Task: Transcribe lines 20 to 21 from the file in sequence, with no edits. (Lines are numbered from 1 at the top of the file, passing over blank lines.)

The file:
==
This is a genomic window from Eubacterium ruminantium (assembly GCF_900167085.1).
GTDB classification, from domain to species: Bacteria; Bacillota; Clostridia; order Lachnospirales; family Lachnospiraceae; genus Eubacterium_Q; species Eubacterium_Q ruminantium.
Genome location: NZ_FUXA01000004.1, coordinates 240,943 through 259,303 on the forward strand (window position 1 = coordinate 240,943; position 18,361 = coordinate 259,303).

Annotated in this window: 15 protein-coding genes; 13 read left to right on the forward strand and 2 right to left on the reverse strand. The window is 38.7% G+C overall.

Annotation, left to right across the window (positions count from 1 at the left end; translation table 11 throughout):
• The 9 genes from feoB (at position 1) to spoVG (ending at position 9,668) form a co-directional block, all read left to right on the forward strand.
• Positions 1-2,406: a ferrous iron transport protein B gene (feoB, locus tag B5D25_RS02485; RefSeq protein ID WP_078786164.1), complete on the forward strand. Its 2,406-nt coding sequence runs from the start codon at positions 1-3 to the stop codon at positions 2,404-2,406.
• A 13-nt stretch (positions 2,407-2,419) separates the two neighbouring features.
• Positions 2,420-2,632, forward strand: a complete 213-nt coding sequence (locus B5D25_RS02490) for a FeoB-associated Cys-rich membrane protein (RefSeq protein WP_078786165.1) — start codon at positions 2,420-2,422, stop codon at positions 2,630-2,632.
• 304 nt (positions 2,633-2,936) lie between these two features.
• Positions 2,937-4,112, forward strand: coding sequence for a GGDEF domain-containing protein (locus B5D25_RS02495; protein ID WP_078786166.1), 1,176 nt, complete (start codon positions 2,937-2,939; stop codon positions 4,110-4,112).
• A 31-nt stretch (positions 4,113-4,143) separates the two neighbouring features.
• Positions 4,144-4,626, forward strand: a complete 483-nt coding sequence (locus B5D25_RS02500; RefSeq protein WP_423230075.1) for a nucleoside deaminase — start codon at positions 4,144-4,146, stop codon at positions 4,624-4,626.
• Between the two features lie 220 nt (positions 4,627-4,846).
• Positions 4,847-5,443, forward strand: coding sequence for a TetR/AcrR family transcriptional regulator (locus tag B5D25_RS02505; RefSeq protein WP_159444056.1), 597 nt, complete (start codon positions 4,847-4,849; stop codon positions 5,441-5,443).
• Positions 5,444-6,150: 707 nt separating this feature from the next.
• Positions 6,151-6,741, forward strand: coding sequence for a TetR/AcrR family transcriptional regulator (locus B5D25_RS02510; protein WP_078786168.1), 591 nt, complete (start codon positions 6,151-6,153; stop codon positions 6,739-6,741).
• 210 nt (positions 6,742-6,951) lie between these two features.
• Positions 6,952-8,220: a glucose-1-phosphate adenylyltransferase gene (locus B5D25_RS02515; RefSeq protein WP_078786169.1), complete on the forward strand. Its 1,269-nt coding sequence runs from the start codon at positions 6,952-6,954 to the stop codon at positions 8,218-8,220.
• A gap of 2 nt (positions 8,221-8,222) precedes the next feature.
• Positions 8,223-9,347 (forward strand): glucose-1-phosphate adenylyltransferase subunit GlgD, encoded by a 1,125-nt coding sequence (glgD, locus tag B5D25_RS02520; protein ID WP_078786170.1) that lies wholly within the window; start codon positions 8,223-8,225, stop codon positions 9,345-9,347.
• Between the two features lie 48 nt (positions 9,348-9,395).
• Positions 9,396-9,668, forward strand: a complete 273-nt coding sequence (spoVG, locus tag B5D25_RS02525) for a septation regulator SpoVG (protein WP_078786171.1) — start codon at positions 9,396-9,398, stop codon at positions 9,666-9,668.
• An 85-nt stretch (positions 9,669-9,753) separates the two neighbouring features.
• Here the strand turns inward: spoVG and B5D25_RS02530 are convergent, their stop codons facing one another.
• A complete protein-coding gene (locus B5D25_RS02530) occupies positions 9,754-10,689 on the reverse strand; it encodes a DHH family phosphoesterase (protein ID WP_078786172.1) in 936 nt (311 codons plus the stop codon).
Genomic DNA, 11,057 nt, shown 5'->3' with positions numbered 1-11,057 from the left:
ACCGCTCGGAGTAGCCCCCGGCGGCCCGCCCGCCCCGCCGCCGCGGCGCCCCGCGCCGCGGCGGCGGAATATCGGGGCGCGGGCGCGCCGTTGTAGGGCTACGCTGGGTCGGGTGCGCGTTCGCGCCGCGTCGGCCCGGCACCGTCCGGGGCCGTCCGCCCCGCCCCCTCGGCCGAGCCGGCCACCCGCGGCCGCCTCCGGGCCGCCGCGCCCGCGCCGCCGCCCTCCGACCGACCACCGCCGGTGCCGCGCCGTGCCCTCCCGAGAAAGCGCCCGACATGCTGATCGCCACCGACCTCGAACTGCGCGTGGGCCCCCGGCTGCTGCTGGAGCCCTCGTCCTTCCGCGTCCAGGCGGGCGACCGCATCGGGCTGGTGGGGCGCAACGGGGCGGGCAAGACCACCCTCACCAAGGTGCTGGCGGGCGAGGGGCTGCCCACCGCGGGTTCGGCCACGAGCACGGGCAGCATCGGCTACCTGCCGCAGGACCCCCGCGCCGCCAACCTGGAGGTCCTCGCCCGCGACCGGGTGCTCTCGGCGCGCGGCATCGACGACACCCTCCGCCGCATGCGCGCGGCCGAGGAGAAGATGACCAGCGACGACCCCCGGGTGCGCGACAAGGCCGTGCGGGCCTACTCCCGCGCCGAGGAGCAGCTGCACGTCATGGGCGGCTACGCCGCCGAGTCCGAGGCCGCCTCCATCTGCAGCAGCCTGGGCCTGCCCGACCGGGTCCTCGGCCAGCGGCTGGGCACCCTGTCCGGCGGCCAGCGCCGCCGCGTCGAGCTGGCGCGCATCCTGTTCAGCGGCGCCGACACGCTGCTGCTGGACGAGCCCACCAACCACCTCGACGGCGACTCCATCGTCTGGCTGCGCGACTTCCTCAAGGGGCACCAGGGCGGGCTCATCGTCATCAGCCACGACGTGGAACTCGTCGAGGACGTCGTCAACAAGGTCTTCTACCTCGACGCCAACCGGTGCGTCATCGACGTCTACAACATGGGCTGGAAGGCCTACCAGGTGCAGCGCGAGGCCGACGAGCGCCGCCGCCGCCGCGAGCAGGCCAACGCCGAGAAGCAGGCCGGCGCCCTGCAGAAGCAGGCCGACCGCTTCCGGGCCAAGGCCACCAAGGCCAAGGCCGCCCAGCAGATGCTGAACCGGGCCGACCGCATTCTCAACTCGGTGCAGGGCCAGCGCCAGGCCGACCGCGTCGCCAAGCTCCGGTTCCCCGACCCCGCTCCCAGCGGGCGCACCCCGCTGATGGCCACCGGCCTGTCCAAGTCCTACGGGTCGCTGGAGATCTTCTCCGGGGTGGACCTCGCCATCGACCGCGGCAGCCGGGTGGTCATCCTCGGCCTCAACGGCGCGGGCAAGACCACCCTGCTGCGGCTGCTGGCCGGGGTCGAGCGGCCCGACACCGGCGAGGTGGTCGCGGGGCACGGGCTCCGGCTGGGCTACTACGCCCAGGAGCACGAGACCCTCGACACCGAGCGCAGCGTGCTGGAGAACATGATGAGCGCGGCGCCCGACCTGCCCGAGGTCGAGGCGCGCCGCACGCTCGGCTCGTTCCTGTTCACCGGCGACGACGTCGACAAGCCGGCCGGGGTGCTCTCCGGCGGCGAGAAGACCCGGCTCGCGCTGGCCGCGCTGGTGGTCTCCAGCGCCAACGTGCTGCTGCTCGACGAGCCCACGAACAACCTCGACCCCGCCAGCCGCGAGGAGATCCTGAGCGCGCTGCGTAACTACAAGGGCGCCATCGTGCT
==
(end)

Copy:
• A gap of 2 nt (positions 8,221-8,222) precedes the next feature.
• Positions 8,223-9,347 (forward strand): glucose-1-phosphate adenylyltransferase subunit GlgD, encoded by a 1,125-nt coding sequence (glgD, locus tag B5D25_RS02520; protein ID WP_078786170.1) that lies wholly within the window; start codon positions 8,223-8,225, stop codon positions 9,345-9,347.